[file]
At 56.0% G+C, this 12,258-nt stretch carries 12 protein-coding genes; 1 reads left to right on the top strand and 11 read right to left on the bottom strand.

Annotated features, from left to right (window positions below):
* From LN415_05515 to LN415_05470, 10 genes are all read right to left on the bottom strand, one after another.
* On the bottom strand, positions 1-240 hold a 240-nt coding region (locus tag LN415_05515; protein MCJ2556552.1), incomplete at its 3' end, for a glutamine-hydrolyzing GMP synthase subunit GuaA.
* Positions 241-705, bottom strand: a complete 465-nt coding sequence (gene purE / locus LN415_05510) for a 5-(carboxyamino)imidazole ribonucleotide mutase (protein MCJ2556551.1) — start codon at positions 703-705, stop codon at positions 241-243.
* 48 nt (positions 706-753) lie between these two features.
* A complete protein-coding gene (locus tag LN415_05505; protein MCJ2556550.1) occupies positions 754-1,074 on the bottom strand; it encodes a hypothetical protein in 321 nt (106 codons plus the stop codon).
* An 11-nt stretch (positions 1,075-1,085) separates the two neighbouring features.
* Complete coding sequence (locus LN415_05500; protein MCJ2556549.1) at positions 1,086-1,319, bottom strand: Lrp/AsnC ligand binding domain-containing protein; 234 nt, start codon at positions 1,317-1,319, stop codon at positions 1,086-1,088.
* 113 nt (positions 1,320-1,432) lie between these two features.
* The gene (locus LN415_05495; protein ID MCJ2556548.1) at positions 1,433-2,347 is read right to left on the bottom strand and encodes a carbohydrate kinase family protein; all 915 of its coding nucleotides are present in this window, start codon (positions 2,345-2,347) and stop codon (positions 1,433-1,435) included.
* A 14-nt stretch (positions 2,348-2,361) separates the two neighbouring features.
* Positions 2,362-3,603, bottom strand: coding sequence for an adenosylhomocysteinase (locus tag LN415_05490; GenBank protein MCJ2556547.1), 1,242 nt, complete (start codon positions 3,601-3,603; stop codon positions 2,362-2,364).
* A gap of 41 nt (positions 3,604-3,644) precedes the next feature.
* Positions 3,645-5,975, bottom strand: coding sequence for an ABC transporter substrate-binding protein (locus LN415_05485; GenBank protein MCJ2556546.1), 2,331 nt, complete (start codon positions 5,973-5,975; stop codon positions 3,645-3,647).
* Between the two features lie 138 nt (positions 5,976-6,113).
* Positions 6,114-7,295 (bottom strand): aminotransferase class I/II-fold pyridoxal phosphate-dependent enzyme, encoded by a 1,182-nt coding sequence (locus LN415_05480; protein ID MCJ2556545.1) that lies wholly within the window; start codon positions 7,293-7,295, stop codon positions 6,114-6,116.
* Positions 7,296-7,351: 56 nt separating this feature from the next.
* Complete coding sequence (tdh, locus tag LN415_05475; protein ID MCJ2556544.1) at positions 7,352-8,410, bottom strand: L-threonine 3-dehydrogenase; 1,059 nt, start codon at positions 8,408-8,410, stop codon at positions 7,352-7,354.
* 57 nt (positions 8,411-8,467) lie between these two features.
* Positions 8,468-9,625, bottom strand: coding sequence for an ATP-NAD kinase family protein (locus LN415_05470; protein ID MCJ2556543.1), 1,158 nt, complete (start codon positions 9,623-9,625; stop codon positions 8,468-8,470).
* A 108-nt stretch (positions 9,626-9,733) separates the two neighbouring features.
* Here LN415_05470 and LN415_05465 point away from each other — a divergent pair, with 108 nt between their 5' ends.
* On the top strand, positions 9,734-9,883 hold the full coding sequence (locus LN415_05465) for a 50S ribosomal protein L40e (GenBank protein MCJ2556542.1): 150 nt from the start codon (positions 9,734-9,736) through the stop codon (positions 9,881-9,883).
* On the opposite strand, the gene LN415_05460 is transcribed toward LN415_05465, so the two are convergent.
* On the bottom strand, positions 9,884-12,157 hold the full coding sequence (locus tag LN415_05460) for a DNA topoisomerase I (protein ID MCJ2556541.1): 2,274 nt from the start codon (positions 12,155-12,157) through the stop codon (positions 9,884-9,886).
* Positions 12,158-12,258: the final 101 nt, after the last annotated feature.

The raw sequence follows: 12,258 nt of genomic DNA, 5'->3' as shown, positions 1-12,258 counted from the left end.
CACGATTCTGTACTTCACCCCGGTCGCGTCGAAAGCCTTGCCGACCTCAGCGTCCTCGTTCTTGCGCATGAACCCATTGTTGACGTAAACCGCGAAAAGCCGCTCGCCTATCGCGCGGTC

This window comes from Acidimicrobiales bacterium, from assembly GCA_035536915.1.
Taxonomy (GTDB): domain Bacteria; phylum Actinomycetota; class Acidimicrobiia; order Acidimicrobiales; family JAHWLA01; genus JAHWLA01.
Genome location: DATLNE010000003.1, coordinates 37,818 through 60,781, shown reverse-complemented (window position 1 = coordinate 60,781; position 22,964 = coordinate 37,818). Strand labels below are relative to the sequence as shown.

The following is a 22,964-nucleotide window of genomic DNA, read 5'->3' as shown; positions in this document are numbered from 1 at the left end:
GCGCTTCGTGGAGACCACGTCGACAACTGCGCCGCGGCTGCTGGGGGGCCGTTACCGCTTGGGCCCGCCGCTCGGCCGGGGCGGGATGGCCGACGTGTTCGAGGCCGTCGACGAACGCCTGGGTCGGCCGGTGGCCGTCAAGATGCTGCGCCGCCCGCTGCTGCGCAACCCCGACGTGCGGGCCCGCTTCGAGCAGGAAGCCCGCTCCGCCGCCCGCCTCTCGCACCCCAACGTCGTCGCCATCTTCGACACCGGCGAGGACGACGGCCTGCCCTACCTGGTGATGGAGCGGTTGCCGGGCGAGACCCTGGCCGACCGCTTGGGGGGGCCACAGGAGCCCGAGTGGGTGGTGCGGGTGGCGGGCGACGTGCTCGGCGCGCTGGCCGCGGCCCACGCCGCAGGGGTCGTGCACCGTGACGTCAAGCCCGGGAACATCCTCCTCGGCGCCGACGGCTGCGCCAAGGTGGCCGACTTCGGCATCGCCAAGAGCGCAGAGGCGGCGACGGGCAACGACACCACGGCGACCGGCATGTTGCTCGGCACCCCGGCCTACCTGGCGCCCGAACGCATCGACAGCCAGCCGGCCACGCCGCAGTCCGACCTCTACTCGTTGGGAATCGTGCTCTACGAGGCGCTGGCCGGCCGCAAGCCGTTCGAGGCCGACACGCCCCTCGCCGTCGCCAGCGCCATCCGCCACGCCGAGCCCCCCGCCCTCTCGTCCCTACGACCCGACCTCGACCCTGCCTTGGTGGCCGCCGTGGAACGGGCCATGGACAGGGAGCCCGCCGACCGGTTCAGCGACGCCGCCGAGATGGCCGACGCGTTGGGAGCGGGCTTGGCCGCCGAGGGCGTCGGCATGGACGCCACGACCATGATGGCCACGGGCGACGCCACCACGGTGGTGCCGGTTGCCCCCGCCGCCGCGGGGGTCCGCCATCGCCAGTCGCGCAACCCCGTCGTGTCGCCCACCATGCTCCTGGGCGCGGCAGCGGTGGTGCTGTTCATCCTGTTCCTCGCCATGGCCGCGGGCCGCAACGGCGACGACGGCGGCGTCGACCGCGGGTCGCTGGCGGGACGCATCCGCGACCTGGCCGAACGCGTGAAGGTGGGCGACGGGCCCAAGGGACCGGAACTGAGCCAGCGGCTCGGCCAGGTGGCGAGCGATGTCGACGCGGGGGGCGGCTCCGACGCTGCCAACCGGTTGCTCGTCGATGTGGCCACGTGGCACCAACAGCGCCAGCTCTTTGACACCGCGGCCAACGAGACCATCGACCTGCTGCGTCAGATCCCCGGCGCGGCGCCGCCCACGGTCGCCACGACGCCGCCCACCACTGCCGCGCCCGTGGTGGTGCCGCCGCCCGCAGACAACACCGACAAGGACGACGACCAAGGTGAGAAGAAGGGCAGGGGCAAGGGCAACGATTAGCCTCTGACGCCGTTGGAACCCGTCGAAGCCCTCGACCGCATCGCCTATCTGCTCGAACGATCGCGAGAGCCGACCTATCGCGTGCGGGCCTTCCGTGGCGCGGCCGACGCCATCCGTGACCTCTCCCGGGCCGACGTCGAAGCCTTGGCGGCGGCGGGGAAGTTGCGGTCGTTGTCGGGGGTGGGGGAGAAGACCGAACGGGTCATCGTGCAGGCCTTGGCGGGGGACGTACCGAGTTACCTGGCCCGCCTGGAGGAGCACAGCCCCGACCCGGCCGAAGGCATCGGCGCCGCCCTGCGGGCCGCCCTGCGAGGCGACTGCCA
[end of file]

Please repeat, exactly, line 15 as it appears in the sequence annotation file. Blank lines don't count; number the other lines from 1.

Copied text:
* Positions 3,645-5,975, bottom strand: coding sequence for an ABC transporter substrate-binding protein (locus LN415_05485; GenBank protein MCJ2556546.1), 2,331 nt, complete (start codon positions 5,973-5,975; stop codon positions 3,645-3,647).